Education policy failure - disorder

Causes of education policy failure

Education policy failure is caused by an unstable centre, weak institutions, lack of process and distrust.

Why is the education system in England falling short of its potential?

Ministers are caught in short-term cycles of rapid policy making

The best intentions have been negated by a revolving door of secretaries of state (20 in 40 years) and many more ministers (some 104 in 40 years), who have overlooked what has gone before and disregarded the capacity of schools and colleges to absorb more change. High stakes OFSTED inspections and frequent changes to key judgements amplify the impact of central control and uncertainty.

causes of education policy failure

The DfE and NGOs are trapped in an unworkable policy making cycle

The turnaround time for policy advice is too short, meaningful consultation is unrealistic and often made within an “echo chamber” and the DfE is beset by systemic issues that face the civil service. Non-governmental institutions could provide a counter-balancing force, however, these institutions are highly fragmented and must survive in a competitive market. While the Education Select Committee is effective, arms-length bodies and advisory organisations in education have been considerably reduced in the last ten years. When compared to other government departments, they are few in number and narrow in representation.

Process and evidence use is weak

Many important macro-policy discussions are opinion-led. This is facilitated by the absence of a repeatable policy making process, let alone one that demands rigorous evaluation of options. There is a distinct lack of forums or institutions to explore and reconcile highly contested areas. There is suspicion of partisan motive and distrust of supplier capture. Evidence could strengthen the policy-making debate – but it is either not available at all or not available in a timely manner. This ad-hoc approach to policy making is doubly worse because there in no narrative arc to maintain consistent threads of thinking and institutional memory is poor.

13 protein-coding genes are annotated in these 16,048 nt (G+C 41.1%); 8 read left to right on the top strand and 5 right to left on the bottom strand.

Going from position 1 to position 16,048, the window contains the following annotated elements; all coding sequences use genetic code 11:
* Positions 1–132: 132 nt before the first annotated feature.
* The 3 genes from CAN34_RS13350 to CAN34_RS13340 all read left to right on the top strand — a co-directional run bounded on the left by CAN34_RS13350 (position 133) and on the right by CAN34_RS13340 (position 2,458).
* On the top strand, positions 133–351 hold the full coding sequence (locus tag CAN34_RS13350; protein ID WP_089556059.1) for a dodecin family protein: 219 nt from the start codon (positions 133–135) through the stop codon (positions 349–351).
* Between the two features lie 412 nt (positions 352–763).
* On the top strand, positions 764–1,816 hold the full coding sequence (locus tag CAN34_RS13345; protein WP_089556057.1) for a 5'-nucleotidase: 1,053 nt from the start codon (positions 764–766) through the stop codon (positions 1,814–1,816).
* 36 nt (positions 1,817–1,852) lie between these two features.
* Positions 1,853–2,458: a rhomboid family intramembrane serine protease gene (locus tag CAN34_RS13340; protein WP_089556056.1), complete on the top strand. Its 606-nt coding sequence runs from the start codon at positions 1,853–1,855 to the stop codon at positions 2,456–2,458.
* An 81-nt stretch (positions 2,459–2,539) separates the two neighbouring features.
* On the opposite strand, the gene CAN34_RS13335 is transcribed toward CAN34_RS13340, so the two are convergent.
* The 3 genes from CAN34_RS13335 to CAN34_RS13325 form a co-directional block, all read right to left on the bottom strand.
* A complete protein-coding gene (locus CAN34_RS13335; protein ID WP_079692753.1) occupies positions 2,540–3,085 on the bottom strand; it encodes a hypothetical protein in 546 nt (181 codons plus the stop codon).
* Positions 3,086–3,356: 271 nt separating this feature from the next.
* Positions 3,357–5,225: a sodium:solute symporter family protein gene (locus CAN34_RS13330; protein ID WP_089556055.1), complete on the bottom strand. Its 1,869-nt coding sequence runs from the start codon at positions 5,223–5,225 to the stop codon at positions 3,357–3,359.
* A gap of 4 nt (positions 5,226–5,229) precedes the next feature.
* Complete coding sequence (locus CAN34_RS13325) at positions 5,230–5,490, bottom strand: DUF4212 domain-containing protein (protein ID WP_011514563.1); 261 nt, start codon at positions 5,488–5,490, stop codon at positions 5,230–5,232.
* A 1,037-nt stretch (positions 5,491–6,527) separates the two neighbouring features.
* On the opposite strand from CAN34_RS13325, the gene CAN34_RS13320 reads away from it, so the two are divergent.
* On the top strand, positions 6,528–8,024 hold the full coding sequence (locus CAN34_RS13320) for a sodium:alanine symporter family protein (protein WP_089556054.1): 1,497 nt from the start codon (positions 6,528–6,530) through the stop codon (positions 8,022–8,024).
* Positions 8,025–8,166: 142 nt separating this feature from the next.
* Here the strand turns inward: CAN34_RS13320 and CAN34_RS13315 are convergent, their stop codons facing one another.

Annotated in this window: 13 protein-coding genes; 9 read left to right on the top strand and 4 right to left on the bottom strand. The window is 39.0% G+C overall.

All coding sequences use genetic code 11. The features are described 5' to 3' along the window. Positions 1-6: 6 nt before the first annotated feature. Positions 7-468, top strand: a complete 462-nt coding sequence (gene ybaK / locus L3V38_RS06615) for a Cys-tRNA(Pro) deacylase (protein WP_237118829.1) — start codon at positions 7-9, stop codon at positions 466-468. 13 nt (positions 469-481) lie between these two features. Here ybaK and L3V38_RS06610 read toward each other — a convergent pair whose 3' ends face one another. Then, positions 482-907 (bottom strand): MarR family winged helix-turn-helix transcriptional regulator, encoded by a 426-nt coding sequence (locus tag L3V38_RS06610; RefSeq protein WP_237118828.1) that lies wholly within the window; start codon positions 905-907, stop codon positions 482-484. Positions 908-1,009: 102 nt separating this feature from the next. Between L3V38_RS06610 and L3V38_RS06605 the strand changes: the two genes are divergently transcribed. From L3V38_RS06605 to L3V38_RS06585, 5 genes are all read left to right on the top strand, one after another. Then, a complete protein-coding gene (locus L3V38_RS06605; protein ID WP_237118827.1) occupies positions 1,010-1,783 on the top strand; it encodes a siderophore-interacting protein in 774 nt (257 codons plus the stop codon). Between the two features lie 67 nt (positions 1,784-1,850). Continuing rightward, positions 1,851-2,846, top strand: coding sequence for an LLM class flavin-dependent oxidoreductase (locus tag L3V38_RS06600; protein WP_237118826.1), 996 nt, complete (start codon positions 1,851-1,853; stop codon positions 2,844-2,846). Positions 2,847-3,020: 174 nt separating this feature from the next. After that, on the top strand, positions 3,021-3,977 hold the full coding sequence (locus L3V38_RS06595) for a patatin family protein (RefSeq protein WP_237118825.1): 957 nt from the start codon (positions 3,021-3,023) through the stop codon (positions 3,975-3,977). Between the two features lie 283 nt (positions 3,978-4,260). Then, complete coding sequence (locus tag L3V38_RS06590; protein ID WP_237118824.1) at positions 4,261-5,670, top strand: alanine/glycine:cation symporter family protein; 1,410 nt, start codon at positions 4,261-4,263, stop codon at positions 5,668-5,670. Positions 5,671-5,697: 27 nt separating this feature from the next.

Reports, Roundtables, and Analyses

Evidence check: Causes

Highly centralised

Examples

  • Ministerial revolving door
  • Rapid policy cycle
  • Amplified by OFSTED

Evidence

  • 20 SofS and >100 ministers in 40 years
  • 6 weeks for policy response
  • 5 key judgement changes in 10 years

Source

  • Edpol Stability Report
  • EPI/Edpol Roundtable DfE
  • Edpol Stability Report

Weak institutions

Examples

  • DfE below potential
  • Agencies disbanded
  • Highly fragmented
  • Few national institutions

Evidence

  • Lack of institutional memory
  • Abolition of QCDA; NCTL; GTC; TPLA; TDAS
  • 300 institutions trying to influence govt.
  • Compared to Japan, S. Korea, Finland etc.

Source

  • EPI DfE Roundtable
  • Edpol Stability Report
  • Edpol Research Analysis
  • EPI Reviews

Adversarial

Examples

  • Opinion led
  • Ad hoc policy making approach
  • No narrative arc
  • Lack of trust

Evidence

  • Little use made of available evidence
  • Multiple approaches to curriculum reform
  • Past SofS disagree with present
  • Common complaints v teacher retention

Source

  • Edpol Research Analysis
  • Edpol Curriculum Paper
  • SofS interviews
  • Edpol Teacher Retention Analysis
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